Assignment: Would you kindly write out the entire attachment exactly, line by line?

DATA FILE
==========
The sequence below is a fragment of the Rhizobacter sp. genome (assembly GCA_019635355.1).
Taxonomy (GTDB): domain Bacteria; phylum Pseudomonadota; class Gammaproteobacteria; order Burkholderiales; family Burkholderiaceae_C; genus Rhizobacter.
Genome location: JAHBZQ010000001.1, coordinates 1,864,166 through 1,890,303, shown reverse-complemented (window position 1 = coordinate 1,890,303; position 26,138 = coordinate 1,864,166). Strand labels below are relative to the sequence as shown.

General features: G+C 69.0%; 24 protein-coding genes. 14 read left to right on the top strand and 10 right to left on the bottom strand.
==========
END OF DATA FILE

The sequence below is a fragment of the Rhizobacter sp. genome (assembly GCA_019635355.1).
Taxonomy (GTDB): domain Bacteria; phylum Pseudomonadota; class Gammaproteobacteria; order Burkholderiales; family Burkholderiaceae_C; genus Rhizobacter.
Genome location: JAHBZQ010000001.1, coordinates 1,864,166 through 1,890,303, shown reverse-complemented (window position 1 = coordinate 1,890,303; position 26,138 = coordinate 1,864,166). Strand labels below are relative to the sequence as shown.

General features: G+C 69.0%; 24 protein-coding genes. 14 read left to right on the top strand and 10 right to left on the bottom strand.